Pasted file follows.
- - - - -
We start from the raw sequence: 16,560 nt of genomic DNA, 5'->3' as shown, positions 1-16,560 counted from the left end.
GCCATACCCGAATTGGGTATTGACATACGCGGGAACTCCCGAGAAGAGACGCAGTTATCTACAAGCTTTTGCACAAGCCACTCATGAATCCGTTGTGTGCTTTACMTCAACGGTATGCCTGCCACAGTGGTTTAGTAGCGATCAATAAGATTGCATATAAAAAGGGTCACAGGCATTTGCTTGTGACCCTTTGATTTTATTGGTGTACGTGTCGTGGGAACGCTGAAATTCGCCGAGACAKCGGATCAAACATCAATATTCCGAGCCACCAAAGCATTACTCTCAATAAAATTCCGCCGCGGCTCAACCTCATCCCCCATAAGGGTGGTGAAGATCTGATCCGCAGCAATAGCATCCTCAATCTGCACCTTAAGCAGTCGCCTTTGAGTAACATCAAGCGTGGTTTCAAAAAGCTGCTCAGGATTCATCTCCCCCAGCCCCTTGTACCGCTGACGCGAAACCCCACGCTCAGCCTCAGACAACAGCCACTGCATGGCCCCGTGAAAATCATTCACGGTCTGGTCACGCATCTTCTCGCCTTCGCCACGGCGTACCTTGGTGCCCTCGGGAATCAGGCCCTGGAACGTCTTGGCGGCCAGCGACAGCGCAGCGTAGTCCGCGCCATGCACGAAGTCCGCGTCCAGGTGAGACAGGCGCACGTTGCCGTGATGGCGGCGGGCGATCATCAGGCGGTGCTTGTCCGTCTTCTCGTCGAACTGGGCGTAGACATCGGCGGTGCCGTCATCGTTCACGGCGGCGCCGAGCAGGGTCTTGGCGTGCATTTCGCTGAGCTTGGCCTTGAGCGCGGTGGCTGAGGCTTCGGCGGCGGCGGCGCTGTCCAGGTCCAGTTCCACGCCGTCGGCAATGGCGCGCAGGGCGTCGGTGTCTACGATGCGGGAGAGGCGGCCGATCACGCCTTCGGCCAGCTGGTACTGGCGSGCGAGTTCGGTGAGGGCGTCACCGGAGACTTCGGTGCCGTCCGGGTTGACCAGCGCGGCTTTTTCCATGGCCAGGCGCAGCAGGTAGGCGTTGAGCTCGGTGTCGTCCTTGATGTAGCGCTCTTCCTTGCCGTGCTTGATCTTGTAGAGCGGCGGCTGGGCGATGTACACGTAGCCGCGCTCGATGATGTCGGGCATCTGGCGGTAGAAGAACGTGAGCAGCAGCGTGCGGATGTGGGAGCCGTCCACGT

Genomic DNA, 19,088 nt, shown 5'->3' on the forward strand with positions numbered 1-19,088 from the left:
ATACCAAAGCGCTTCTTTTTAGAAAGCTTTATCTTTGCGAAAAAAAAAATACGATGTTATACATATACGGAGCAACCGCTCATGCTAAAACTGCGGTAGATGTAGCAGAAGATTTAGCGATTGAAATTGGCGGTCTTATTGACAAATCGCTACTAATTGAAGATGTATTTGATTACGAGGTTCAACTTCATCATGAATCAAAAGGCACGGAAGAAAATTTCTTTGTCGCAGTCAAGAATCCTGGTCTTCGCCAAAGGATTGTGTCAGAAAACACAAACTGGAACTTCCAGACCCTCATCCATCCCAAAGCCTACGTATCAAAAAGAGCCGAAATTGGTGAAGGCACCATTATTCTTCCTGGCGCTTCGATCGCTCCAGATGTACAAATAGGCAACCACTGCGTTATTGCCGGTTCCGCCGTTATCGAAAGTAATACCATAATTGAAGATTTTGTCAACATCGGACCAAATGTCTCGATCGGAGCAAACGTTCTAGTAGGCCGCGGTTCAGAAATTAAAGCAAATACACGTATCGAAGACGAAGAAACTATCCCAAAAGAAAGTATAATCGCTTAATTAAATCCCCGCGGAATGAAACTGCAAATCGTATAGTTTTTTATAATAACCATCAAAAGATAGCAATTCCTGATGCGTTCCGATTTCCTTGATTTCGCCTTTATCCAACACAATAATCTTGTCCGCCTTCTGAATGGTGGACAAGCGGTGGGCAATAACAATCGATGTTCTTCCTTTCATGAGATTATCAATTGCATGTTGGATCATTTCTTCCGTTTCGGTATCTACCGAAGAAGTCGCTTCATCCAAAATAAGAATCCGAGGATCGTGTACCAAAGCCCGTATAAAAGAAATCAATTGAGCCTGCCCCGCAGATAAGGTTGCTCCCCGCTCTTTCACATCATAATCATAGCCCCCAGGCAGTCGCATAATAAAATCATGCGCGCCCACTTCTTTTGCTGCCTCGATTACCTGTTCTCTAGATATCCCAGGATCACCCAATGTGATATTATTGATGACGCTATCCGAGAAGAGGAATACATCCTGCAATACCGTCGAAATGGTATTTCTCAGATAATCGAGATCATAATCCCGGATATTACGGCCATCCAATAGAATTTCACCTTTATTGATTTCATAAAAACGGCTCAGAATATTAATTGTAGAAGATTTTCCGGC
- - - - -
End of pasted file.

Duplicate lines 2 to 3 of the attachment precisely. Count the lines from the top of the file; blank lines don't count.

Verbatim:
GCCATACCCGAATTGGGTATTGACATACGCGGGAACTCCCGAGAAGAGACGCAGTTATCTACAAGCTTTTGCACAAGCCACTCATGAATCCGTTGTGTGCTTTACMTCAACGGTATGCCTGCCACAGTGGTTTAGTAGCGATCAATAAGATTGCATATAAAAAGGGTCACAGGCATTTGCTTGTGACCCTTTGATTTTATTGGTGTACGTGTCGTGGGAACGCTGAAATTCGCCGAGACAKCGGATCAAACATCAATATTCCGAGCCACCAAAGCATTACTCTCAATAAAATTCCGCCGCGGCTCAACCTCATCCCCCATAAGGGTGGTGAAGATCTGATCCGCAGCAATAGCATCCTCAATCTGCACCTTAAGCAGTCGCCTTTGAGTAACATCAAGCGTGGTTTCAAAAAGCTGCTCAGGATTCATCTCCCCCAGCCCCTTGTACCGCTGACGCGAAACCCCACGCTCAGCCTCAGACAACAGCCACTGCATGGCCCCGTGAAAATCATTCACGGTCTGGTCACGCATCTTCTCGCCTTCGCCACGGCGTACCTTGGTGCCCTCGGGAATCAGGCCCTGGAACGTCTTGGCGGCCAGCGACAGCGCAGCGTAGTCCGCGCCATGCACGAAGTCCGCGTCCAGGTGAGACAGGCGCACGTTGCCGTGATGGCGGCGGGCGATCATCAGGCGGTGCTTGTCCGTCTTCTCGTCGAACTGGGCGTAGACATCGGCGGTGCCGTCATCGTTCACGGCGGCGCCGAGCAGGGTCTTGGCGTGCATTTCGCTGAGCTTGGCCTTGAGCGCGGTGGCTGAGGCTTCGGCGGCGGCGGCGCTGTCCAGGTCCAGTTCCACGCCGTCGGCAATGGCGCGCAGGGCGTCGGTGTCTACGATGCGGGAGAGGCGGCCGATCACGCCTTCGGCCAGCTGGTACTGGCGSGCGAGTTCGGTGAGGGCGTCACCGGAGACTTCGGTGCCGTCCGGGTTGACCAGCGCGGCTTTTTCCATGGCCAGGCGCAGCAGGTAGGCGTTGAGCTCGGTGTCGTCCTTGATGTAGCGCTCTTCCTTGCCGTGCTTGATCTTGTAGAGCGGCGGCTGGGCGATGTACACGTAGCCGCGCTCGATGATGTCGGGCATCTGGCGGTAGAAGAACGTGAGCAGCAGCGTGCGGATGTGGGAGCCGTCCACGT

Genomic DNA, 19,088 nt, shown 5'->3' on the forward strand with positions numbered 1-19,088 from the left: